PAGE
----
Don’t sweat the fancy graphics and screen dissolves. Your presentation is a tool to help deliver your message.
If you dread the thought of making a presentation to a group, you’re far from alone. Anxiety is almost a universal reaction. Much is typically riding on its success.
You’ll find all sorts of advice about presentations on the Internet, but much of that advice is about PowerPoint tricks you can use to put extra punch into your slides. In reality, focusing on fundamentals is the actual key. Slides are secondary to your purpose.
Take care of the basics to reduce your anxiety level and improve your presentation.
- Know Your Goals – Rambling, unfocused presentations just don’t work. Establishing your goal is the first and most crucial step. Begin your planning by creating a single sentence that states the reason for your pitch. When you’re focused on a specific goal from the start, the odds are with you.
- Identify Your Audience – Unless you know your audience and its needs, it’s tough to find your focus. Target the most influential person who will be there and do research to help you get into that person’s head. Ask yourself what the audience wants and design everything to explain how you can provide it.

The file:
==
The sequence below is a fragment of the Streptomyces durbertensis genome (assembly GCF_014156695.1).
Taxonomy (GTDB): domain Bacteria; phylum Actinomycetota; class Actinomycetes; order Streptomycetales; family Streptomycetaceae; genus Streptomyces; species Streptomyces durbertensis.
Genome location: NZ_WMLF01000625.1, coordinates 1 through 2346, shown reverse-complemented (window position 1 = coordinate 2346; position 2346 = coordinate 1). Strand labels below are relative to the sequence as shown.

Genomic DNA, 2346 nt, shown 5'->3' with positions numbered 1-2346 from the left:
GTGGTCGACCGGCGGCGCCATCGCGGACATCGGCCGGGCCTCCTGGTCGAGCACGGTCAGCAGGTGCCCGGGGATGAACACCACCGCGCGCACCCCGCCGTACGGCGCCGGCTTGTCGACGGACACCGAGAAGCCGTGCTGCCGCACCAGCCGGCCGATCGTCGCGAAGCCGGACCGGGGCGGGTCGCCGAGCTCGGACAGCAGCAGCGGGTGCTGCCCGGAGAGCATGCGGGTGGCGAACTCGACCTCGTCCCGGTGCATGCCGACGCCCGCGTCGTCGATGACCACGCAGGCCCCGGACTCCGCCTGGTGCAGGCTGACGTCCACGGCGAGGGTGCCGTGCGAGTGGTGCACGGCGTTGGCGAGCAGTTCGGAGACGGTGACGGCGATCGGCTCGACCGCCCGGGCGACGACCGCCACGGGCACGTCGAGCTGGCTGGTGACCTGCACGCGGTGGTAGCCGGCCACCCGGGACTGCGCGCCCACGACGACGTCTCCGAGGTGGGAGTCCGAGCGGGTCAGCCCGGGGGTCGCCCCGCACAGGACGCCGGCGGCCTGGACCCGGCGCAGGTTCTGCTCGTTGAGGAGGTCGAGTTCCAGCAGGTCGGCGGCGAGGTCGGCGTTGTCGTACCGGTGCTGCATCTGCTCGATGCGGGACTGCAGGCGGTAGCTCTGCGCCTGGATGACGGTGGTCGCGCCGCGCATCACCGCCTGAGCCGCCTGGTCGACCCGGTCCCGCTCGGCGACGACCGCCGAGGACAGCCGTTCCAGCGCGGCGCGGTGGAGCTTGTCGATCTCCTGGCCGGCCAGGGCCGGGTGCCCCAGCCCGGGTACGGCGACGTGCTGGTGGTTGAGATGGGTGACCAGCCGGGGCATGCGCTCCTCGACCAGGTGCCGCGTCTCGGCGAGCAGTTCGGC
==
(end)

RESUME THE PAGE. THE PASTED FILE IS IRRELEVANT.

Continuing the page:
- Write First – Too many presenters start with slides and then build their presentations around them. Instead, create what you’ll say and design slides to follow your words. Write plainly, forcefully and directly. Start your presentation with the audience’s goal. Then explain how to reach it.
- Keep it Short and Sweet – Too many presentations last too long and end up boring the audience. Write to your presentation speed – typically 75-100 words per minute. Create your presentation to use only two-thirds of the available time. Interruptions and questions will take up the rest.
- Simple Slides Sell – Don’t overload slides with content. Use bullet lists to highlight your points. Keep graphics simple and immediately accessible. Overly complex slides take the attention off your pitch. Skip the fancy transitions and backgrounds, too. Keep the focus on you, not the screen.
- Anticipate Questions – Prepare excellent answers to questions in advance. The more you know, the better able you’ll be to field tough queries. If you have supporting information you may need, preload it into browser tabs for instant access. Be prepared and you’ll make the sale.
- Rehearse and Back Up – Never go into a presentation cold. Rehearse on your own and to a friendly audience. Identify problems, make changes and rehearse again. Run through the presentation again shortly before the actual time. Always have backups on USB drives to prevent disaster.
Adequate Preparation Helps Prevent Presentation Anxiety
An old adage says, “Never let them see you sweat.” Your best protection against that is confidence based on preparedness. When you stand up to make a presentation, take a deep breath and get started. If your presentation is well planned and ready to go, your anxiety will not be so overwhelming. You will make it pop, not your slides.